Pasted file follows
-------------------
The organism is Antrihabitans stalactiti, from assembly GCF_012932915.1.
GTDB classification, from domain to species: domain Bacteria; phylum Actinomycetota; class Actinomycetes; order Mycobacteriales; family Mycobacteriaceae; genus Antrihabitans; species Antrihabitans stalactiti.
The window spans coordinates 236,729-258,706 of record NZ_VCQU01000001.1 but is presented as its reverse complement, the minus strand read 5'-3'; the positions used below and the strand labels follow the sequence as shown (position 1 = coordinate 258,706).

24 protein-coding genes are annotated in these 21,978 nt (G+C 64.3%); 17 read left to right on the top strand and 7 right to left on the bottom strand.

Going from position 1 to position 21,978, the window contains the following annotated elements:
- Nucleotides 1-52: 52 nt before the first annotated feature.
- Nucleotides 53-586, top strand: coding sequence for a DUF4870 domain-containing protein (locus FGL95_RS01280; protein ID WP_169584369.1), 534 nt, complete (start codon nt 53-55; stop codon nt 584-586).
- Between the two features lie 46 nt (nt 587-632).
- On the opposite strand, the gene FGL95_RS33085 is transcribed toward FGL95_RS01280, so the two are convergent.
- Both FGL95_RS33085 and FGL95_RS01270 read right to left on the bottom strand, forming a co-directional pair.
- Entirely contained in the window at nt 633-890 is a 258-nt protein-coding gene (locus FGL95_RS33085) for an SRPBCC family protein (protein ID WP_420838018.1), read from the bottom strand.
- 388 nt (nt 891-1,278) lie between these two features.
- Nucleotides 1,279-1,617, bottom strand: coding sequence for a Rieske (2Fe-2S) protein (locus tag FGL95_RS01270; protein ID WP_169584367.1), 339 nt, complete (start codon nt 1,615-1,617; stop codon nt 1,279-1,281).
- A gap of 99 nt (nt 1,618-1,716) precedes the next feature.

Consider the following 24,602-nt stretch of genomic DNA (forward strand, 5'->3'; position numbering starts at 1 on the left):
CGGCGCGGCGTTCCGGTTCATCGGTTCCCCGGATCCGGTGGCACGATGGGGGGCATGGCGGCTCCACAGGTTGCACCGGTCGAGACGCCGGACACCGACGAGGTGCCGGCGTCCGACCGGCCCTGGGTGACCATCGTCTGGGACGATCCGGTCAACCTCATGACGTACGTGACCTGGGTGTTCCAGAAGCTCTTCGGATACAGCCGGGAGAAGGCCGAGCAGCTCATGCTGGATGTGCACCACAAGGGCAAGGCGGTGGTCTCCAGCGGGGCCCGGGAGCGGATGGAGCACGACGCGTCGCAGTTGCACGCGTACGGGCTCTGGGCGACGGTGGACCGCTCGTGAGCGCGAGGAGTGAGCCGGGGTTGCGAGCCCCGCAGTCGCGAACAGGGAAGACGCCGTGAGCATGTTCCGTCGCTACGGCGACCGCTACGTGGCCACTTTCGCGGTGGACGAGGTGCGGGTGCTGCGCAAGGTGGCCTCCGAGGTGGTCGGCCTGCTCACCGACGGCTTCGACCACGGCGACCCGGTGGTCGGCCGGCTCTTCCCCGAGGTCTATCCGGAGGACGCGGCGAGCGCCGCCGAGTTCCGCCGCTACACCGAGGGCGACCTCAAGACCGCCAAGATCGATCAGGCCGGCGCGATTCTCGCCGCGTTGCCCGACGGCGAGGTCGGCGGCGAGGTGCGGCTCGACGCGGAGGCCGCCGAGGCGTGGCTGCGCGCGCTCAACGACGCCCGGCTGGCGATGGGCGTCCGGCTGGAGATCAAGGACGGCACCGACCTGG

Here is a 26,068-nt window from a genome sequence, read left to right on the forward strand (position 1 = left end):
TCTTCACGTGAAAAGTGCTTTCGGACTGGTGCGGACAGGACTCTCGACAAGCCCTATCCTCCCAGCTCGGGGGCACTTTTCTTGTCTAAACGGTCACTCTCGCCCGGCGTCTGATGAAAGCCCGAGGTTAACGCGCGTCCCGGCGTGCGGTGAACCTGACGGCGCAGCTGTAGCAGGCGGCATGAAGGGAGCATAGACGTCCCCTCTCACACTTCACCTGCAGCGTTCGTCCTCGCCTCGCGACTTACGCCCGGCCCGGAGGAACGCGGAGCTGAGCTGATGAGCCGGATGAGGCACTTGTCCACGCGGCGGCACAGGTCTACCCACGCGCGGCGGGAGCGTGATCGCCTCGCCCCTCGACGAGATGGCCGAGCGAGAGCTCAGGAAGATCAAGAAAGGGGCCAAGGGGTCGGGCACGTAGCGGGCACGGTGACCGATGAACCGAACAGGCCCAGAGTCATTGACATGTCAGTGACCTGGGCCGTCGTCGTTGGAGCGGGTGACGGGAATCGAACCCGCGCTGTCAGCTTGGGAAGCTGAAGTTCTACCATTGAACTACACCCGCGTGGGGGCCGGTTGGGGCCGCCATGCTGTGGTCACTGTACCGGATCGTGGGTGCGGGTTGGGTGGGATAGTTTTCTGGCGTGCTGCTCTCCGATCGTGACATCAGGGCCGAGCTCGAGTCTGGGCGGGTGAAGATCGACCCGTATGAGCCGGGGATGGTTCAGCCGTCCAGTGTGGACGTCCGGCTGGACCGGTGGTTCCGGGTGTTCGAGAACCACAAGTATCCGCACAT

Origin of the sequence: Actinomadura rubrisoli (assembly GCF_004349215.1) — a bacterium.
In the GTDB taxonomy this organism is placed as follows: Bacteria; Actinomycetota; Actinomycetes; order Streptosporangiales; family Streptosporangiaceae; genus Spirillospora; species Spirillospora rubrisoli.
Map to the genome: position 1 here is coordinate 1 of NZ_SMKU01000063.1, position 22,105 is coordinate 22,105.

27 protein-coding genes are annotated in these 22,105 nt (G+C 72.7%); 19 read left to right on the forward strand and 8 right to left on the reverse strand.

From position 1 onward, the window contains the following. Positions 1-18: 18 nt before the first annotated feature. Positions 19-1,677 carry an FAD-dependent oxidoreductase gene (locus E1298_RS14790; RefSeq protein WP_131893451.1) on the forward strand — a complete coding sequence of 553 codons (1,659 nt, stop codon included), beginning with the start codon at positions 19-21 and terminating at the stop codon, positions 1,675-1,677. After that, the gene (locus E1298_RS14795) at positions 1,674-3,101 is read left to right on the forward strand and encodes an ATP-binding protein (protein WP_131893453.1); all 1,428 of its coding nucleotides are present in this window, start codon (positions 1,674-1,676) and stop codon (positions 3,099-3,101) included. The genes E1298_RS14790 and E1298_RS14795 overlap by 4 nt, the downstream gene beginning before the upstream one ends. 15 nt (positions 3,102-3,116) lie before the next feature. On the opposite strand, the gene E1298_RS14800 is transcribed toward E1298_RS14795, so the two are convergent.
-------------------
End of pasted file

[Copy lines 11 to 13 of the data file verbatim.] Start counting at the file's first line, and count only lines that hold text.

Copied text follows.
- Entirely contained in the window at nt 633-890 is a 258-nt protein-coding gene (locus FGL95_RS33085) for an SRPBCC family protein (protein ID WP_420838018.1), read from the bottom strand.
- 388 nt (nt 891-1,278) lie between these two features.
- Nucleotides 1,279-1,617, bottom strand: coding sequence for a Rieske (2Fe-2S) protein (locus tag FGL95_RS01270; protein ID WP_169584367.1), 339 nt, complete (start codon nt 1,615-1,617; stop codon nt 1,279-1,281).